Choose from several acreages with outstanding views, year-round access, and near Rossland and Trail for all services. This area offers boundless recreation in all seasons, and is packed with history and interest.
Located about 15 km from Rossland, a quaint Alpine Town with many services, shopping and fantastic restaurants. Another 9 km north is Trail with a little more city stuff to offer. The properties are only 40 km from Kuk’s Tavern (est.1889) in Newport, Washington and 2.5 hours drive to Spokane. With Red Mountain about ½ hour drive away, everything makes sense.
Atop the Cascade Summit are popular hiking and mountain bike trails. The Dewdney, Record Ridge and Seven Summits trails converge right at the start of the properties. Why not mountain bike to town and get someone to pick you up?
Each acreage has good access from the Old Cascade Highway and useable land. Fantastic views are to the west of the Rossland Range. One parcel has dramatic views east to the Rossland to Paterson Valley and south to Washington State atop Mt Sophia.
The parcels are off grid, as are the nearby residents at Big Sheep Creek to the west, using modern solar systems and wood fired heat and hot water systems. To some, living off-grid is a reward.
The most westward parcel and lowest in elevation ranging from 960 to 1,100 m. There is 1,050 metres of roadway accessing the property on the north and south sides, giving unlimited access points. 46.5 acres. $99,000
This parcel has 60 m metres of roadway accessing the property at two points. It is reasonably flat with elevation changes 70 m on average from 1,030 to 1,100 m in elevation. There is an old mine on the property with relics of equipment and quarry. 39 acres. $99,000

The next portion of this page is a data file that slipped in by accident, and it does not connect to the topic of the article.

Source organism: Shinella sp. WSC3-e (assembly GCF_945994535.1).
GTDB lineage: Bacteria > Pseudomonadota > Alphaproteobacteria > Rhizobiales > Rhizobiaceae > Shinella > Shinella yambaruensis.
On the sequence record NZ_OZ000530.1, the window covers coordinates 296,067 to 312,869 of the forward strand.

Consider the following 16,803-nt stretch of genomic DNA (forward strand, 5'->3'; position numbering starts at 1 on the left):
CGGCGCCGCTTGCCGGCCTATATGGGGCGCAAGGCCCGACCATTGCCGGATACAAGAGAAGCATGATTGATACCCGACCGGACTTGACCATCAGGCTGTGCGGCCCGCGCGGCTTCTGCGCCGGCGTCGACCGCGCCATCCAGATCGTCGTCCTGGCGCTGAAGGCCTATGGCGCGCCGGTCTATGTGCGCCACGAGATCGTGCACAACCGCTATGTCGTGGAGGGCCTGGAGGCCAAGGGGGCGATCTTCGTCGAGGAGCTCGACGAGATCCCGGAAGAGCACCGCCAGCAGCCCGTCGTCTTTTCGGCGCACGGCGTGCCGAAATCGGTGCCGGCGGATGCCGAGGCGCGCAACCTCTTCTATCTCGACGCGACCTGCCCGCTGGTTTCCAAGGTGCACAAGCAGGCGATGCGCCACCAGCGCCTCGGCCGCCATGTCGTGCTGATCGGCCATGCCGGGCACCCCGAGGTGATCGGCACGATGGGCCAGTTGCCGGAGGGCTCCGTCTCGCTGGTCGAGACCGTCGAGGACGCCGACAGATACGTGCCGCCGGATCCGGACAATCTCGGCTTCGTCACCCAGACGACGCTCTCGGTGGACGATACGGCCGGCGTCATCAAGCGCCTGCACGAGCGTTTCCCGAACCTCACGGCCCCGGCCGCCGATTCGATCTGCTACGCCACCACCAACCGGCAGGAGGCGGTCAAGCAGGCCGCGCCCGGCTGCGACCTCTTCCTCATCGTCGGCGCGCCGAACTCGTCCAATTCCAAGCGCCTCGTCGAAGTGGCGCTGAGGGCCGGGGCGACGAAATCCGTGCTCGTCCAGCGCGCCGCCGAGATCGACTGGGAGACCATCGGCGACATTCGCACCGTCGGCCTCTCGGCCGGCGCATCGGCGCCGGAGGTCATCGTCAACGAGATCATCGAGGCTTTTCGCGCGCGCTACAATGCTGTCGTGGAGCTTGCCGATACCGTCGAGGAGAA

The land is sloped from 1,100 m to 1,200 m west to east. The road bisects the property for about 650 m along its length. Much of this parcel is flat to moderately sloped. 50.9 acres. $109,000
The largest parcel at 605 acres it offers immense diversity and opportunity. The minimum parcel size under FR zoning is 60 acres, allowing for potential subdivision. This property has about 1,000 metres of the main road passing through, providing many easy access points. The elevation changes 300 m west to east from 1,100 to 1,400 m. Many, many, many great building sites are possible here with knock out views. $349,000
The main road does not cross through this parcel and is accessed through Crown land and a private parcel for about 800 m before reaching the property. This parcel consists of two titles to accommodate access. Two titles totalling 266.5 acres(54.5 + 212 acres), there is abundant opportunity for building sites; too many to think of. This the most eastern parcel and the highest elevation, located at the Cascade Summit; sledding anyone? The parcel runs mostly north to south ranging from 1,400 to 1,600 m in elevation. The bluff at Mt. Sophia looking south has a view toward the Cascade Mountains in Washington State. $249,000
|Parcel A||46.5 acres||$99,000|
|Parcel B||39 acres||$99,000|
|Parcel C||50.9 acres||$109,000|
|Parcel D||605 acres||$349,000|
|Parcel E||266.5 acres||$249,000 (2 titles)|
Old Cascade Highway, at and west of Cascade Summit. From approximately km 13 to km 17.
From Rossland head west on Highway 3B, located just past the Rossland Historical Museum. The turn off is your next right past Black Bear Road onto the Old Cascade Highway. The pavement ends shortly after the turn off onto a year-round gravel road. Ask listing agent for property by property access instructions.
The Old Cascade Highway is prime to explore the mountain ridges, switchbacks, trails and wilderness scenery in the Monashee Mountain Range. The Old Highway goes by many names such as the Old Cascade Highway, Santa Rosa Road and the Old Cascade-Rossland Highway. The highway connects the communities of Rossland in the Kootenays to Christina Lake in the west.